TORONTO - They may have been the only undefeated team in the AFC prior to Week 4 and as will happen with a team that has struggled for so long, the optimism was getting a little thick.
But had the Buffalo Bills really done enough to merit being three-point favourites on the road against anyone, the Cincinnati Bengals included?
Whether it was merely a market correction or an indication of what lies ahead, a
23-20 loss at least suggests the Bills were over-valued.
The next several weeks will tell us whether they are fortunate to be 3-1 or a team capable of improving to the point that they challenge for a playoff spot.
Here’s five reasons why a week ago the Bills may have been the most overrated team in the NFL (or at least in a race with the Eagles and Jets).
1. OPPORTUNITY LOST
For all of the accomplishment associated with dumping powerhouse New England, how much was squandered in a loss to the clearly beatable Bengals?
Answer: A lot.
The Bills aren’t good enough yet to just crank it up at will and can’t afford not to take advantage of a rare team in the league with inferior talent.
To get anywhere near being a playoff team, they can’t lose against teams like Cincinnati, especially after leading 17-3 at halftime.
“They were looking for a reason to quit but we just didn’t give them the punch,” Bills cornerback Drayton Florence said.
SAVING GRACE: A pair of games against divisional doormat Miami now become even more important as do dates with the Titans and Broncos, two of the lighter opponents remaining on the schedule.
2. DEFENCE RESTS
When the Bills defence picked off Tom Brady four times in Week 3 and converted those turnovers into 24 points, thing were looking good.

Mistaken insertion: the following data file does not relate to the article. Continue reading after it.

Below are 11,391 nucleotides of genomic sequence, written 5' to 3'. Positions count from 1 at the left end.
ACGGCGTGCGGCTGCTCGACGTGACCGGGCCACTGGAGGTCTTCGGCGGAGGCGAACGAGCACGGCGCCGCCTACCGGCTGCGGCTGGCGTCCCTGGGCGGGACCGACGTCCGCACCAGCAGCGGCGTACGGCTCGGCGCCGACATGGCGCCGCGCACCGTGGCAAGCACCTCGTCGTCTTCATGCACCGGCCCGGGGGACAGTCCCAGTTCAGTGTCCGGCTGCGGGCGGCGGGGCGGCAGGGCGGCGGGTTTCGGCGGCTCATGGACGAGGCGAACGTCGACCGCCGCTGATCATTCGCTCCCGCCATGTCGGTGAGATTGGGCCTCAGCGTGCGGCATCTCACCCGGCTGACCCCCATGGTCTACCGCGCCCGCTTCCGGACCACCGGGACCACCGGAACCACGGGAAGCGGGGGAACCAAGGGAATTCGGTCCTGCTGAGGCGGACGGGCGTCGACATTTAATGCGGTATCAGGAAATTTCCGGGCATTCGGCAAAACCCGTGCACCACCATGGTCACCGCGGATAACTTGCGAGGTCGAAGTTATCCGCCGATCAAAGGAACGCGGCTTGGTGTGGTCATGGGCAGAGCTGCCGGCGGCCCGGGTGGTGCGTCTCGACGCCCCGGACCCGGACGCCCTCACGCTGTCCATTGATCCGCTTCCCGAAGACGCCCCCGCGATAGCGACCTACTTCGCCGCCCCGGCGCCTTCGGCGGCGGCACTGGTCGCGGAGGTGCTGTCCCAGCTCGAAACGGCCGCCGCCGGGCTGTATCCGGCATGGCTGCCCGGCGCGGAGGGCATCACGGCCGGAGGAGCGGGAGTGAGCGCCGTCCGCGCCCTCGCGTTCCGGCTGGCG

Add 14 more from two INTs in the first half against the Bengals and the perception that this was a legit defence continued.
In reality, they haven’t done much to slow down any of their opponents, save for Kansas City in Week 1.
As is commonplace in the NFL, it is also apparent opposing coaches have found the weak spots in the Bills dam.
On Sunday, it was apparent the Bengals were ready to attack DB Leodis McKelvin and they did so effectively, often with a rookie, A.J. Green.
In their past three games, the Bills have given up a minimum of 454 yards.
“It is concerning,” Bills coach Chan Gailey said on Monday.
“You’ve got to get off the field. You can’t give up the big play.”
Even more concerning is that next up is the Eagles and Michael Vick.
SAVING GRACE: Most of the team’s big off-season moves were to shore up this unit and while a work in progress, they are still much better than last season.
3. SMOKE AND MIRRORS
Often when previously downtrodden teams sprint out of the gate, there has to be some skepticism. This year it has been the Bills and Lions, with Detroit obviously looking more like the real deal. They may get there yet, but the Bills roster doesn’t have a proven superstar just yet. And as exciting as comeback wins against the Raiders and Patriots were, there were major flaws in each.
SAVING GRACE: The Bills get back to their underdog status this weekend against the Eagles, a role in which they are still more comfortable.
4. FITZ AND STARTS
Quarterback Ryan Fitzpatrick was certainly the go-to feature material last week. The fact that he was the last of 14 quarterbacks selected in his draft year and the fact that he came from Harvard were story lines too juicy to resist.
For the most part, Fitzpatrick has delivered on the field as well. His nine TD passes through three weeks (tempered by none in Week 4) showed that this offence has big-number potential.
On the other hand, as they did early in the New England game and through much of the Bengals loss,
“I think frustrated is the best way you could put it,” Fitzpatrick said on Monday. “(There was) a lot of stuff left out there on the field and a lot of missed opportunities.”
SAVING GRACE: Fitzpatrick doesn’t seem to get rattled, as he showed in both of those comeback wins.
5. OFFENCE OR OFFENSIVE?
Give the Fitzpatrick-led unit credit: Before they met their first physical defence of the season in Cincinnati, they could score at will. A creative, spread offence was dangerous and running back Fred Jackson was a force on the ground. The reality check came at Paul Brown Stadium when Jackson was held to just one yard rushing in the fourth quarter. The Bills were just 3-for-15 on third downs in the Bengals game, another concern.
SAVING GRACE: This team put up at least 34 points in its first three games and they’ve yet to use rookie running back C.J. Spiller to effectiveness.